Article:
Dusty Southern California Demolitions

SoCal Removal understands that Dust exposure in demolition projects poses health risks not only due to silica dust but also from hazardous materials like asbestos. Several agencies are instrumental in regulating and addressing dust exposure in this context:

Occupational Safety and Health Administration (OSHA):
Enforces safety and health regulations in the workplace.
OSHA sets standards for dust exposure, including silica, and addresses hazardous materials like asbestos to protect workers in construction and demolition.

Environmental Protection Agency (EPA):
Protects human health and the environment.
EPA regulates dust emissions with environmental implications, especially in outdoor demolition. It collaborates with OSHA to address both worker safety and broader environmental concerns, including hazardous materials.

National Institute for Occupational Safety and Health (NIOSH):
Focuses on research and recommendations for occupational safety and health.
NIOSH provides guidelines for exposure limits, encompassing not only dust but also hazardous materials like asbestos, contributing to industry best practices.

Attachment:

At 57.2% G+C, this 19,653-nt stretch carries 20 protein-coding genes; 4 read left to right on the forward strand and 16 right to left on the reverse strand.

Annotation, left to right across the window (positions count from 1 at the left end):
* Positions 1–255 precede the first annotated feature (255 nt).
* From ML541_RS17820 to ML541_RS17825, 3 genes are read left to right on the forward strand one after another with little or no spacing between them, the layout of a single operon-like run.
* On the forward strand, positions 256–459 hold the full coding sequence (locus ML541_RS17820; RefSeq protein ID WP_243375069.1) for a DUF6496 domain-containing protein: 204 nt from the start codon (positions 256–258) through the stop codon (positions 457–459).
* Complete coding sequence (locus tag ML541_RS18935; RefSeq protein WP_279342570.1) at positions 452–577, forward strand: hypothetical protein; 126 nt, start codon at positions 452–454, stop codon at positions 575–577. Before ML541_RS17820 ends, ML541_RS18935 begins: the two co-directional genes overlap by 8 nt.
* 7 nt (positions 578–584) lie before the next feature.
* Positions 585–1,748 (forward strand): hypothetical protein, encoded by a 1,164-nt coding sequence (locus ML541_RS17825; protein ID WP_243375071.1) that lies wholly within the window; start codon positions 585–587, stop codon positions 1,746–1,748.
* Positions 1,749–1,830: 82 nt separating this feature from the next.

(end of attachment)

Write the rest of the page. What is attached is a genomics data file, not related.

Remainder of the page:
State and Local Environmental and Health Departments:
Enforces regulations specific to jurisdictions.
These agencies address hazardous materials, such as asbestos, in addition to dust. They collaborate with federal agencies to regulate and monitor demolition projects.

Construction Industry Safety Coalition (CISC):
Addresses safety and health issues in the construction industry.
CISC provides industry-specific recommendations for managing dust exposure and dealing with hazardous materials during construction and demolition.

Local Air Quality Management Districts:
Regulates local air quality.
Addresses dust emissions and hazardous materials locally, working closely with construction and demolition companies to ensure compliance with both worker safety and environmental standards.

Contractor Associations: